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Just as humans use language to interpret and understand actions and commands, 3D printers have their own language: Gcode demands.
Gcodes instruct 3D printers on every action the printer must take, including movements, speed, temperatures, and much more. Having a basic understanding of what gcodes are will help you in your 3D printing processes by allowing you to work more efficiently and possibly even more creatively.
We’ll review all the basics you need to know about gcodes: how they work, how to read a line of gcodes, and a gcode cheat sheet.
Basic Guide to 3D Printer GCodes
Simply put, a gcode is a programming language that tells the printer what to do. These actions can include where the printer head goes, extruder temperature, bed temperature, pauses, printer head speed, and more.
Gcodes are actually used for a variety of machines, not just 3D printers! Cutting tools likes lathes and mills also rely on Gcodes.
On your computer, a g-ode will be a .gcode file. You can view the line by line code of the gcode by opening it in a text editor.
Gcodes are typically hundreds of pages long since they are directing every single action the printer is taking. Although gcodes are considered a fairly easy coding language, it is not recommended to write your own gcode: they are very complex, long, and if done incorrectly they can damage your printer. This leads us to our first question:
How are GCodes created?
Gcodes are created when you import an STL file into a slicing software. The slicing software will then configure a code based on the specificities of your 3D print’s design. The code is then sent to your 3D printer to bring the digital file to life.
Gcodes come in towards the end of the 3D printing workflow, but they are crucial for the success of your 3D print coming to life. A 3D design is made in a CAD software and exported as an STL, the STL file is then imported into a slicer software, like BCN3D Cura. Within the slicer software, you set your parameters, and then the software will create and export the .gcode. That file is then sent to the 3D printer through an SD card or wifi. The printer then uses each line of code for every action that it will take.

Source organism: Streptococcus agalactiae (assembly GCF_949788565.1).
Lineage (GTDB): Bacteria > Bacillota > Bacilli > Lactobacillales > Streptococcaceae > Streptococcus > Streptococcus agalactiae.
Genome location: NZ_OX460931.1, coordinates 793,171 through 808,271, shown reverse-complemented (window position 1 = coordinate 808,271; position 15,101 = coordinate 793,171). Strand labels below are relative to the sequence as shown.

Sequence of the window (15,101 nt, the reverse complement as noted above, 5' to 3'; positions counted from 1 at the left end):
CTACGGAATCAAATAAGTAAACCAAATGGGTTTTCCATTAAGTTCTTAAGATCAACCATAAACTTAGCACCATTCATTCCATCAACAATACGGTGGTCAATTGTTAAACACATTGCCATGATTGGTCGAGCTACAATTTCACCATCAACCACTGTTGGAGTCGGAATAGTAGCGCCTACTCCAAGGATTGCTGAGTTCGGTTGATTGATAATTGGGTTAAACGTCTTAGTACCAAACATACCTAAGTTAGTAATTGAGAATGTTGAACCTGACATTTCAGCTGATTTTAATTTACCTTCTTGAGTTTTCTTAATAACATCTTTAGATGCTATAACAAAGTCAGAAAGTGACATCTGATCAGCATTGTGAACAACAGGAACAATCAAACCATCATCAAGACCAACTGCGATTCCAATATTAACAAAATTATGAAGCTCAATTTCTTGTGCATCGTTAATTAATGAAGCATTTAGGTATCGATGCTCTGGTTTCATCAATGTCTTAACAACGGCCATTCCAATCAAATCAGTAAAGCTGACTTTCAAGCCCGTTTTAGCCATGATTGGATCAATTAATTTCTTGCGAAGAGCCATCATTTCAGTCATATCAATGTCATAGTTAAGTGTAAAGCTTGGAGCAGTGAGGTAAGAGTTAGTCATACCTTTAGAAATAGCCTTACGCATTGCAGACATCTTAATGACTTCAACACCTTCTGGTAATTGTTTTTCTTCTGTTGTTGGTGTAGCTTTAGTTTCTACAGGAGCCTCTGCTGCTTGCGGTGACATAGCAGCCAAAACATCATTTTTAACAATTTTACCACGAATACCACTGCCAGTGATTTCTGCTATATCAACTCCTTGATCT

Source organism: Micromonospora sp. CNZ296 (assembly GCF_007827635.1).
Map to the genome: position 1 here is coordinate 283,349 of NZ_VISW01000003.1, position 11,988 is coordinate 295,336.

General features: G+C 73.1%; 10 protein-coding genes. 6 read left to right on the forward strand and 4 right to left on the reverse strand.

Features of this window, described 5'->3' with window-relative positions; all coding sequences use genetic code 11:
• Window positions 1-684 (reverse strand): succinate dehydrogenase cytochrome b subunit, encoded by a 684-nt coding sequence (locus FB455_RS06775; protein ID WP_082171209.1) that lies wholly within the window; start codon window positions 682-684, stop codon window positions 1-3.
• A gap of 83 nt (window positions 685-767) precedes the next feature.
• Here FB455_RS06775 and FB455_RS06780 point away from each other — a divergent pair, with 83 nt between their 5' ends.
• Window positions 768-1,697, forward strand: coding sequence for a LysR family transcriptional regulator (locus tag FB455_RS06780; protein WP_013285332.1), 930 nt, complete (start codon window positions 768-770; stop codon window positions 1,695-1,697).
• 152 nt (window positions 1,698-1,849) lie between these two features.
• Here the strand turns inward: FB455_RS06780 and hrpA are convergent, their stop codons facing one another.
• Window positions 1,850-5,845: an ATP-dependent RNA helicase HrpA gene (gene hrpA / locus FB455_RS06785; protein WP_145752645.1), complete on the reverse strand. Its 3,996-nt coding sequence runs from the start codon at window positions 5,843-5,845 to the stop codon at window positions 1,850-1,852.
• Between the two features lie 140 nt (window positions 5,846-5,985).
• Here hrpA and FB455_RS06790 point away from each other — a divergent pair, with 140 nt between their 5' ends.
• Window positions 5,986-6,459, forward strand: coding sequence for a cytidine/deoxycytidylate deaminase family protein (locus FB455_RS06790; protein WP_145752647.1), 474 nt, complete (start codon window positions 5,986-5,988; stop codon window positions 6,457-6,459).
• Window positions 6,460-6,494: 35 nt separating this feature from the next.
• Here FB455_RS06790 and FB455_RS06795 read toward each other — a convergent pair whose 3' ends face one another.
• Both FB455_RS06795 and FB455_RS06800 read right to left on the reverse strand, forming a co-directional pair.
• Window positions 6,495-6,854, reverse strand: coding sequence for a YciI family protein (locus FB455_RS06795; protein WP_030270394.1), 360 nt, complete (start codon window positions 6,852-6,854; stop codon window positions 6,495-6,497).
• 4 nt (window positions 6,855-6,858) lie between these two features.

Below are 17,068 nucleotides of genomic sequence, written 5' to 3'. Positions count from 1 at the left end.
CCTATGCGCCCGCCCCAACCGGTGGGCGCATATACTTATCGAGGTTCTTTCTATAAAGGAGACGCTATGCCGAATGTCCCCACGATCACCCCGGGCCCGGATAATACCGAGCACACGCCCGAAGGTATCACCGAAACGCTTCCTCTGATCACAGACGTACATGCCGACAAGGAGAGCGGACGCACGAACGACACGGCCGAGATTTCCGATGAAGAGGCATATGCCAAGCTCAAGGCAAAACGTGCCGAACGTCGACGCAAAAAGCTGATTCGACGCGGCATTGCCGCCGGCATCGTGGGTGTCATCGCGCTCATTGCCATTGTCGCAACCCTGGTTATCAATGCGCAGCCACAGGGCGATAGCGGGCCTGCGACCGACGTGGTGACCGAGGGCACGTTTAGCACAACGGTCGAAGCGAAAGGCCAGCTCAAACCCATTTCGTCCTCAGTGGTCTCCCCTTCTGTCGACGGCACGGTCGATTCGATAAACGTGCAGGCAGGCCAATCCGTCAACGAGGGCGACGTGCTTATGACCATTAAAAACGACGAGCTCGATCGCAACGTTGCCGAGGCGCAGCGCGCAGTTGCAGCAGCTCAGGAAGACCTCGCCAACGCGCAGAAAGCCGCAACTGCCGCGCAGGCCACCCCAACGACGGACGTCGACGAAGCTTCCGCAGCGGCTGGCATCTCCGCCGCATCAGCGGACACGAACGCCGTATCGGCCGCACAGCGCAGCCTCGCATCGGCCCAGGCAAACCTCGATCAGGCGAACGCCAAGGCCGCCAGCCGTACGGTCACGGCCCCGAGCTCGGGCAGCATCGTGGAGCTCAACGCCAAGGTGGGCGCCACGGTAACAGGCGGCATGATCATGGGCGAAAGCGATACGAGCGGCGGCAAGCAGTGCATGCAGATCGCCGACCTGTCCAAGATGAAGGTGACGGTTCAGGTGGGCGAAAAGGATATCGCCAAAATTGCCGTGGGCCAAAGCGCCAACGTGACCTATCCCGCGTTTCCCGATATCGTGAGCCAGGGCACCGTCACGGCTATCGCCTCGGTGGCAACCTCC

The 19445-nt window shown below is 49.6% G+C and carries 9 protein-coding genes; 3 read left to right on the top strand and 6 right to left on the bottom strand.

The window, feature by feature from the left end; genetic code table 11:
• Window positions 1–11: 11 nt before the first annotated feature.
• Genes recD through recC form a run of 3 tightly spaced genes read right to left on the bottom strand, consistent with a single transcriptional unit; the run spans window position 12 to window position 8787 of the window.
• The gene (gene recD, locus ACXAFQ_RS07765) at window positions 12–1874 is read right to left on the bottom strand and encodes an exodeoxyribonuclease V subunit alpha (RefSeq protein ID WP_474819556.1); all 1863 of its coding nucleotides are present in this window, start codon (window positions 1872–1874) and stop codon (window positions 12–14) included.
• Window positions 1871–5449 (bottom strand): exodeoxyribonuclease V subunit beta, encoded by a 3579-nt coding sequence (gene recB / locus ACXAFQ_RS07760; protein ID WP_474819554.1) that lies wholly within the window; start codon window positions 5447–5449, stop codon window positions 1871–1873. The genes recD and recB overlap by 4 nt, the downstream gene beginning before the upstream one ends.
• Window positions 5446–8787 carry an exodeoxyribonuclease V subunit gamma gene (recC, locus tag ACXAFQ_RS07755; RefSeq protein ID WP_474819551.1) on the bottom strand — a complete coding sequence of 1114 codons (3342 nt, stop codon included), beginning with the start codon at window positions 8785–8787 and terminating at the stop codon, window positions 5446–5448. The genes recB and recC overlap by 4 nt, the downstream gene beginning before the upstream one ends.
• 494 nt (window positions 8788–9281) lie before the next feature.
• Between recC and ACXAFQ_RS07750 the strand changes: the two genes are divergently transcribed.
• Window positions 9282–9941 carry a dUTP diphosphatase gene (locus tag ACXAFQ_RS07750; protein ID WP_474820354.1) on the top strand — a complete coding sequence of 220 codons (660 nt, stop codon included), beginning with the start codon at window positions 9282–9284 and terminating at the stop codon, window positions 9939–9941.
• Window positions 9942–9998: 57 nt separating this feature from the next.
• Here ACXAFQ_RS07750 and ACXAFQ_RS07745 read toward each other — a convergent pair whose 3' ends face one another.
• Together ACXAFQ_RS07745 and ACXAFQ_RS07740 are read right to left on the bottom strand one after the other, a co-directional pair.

How to Read GCode
Gcode is a fairly simple and easy to understand code language. Each line of code tells the printer to perform one specific action, which is why there can be thousands of lines for just one print!
Although called gcode, it is actually made up of several different letters and numbers that have specific meanings or instructions. Also, gcodes don’t always start with the letter G. Geometric commands, or commands that deal directly with printing the object, start with a G. Non-geometric commands start with an M. An example of a non-geometric command could be setting the bed temperature or extruder temperature.
Here is an example of what a Gcode could look like:
56 G1 F2200 X22.3 Y56.4 E5.9
Let’s dive into the specific meaning of each letter and number you see:
- The first number: The first number you will see on a line of gcode is just specifying which number line you are on. Gcodes all exist on their own line, with the first line being 1.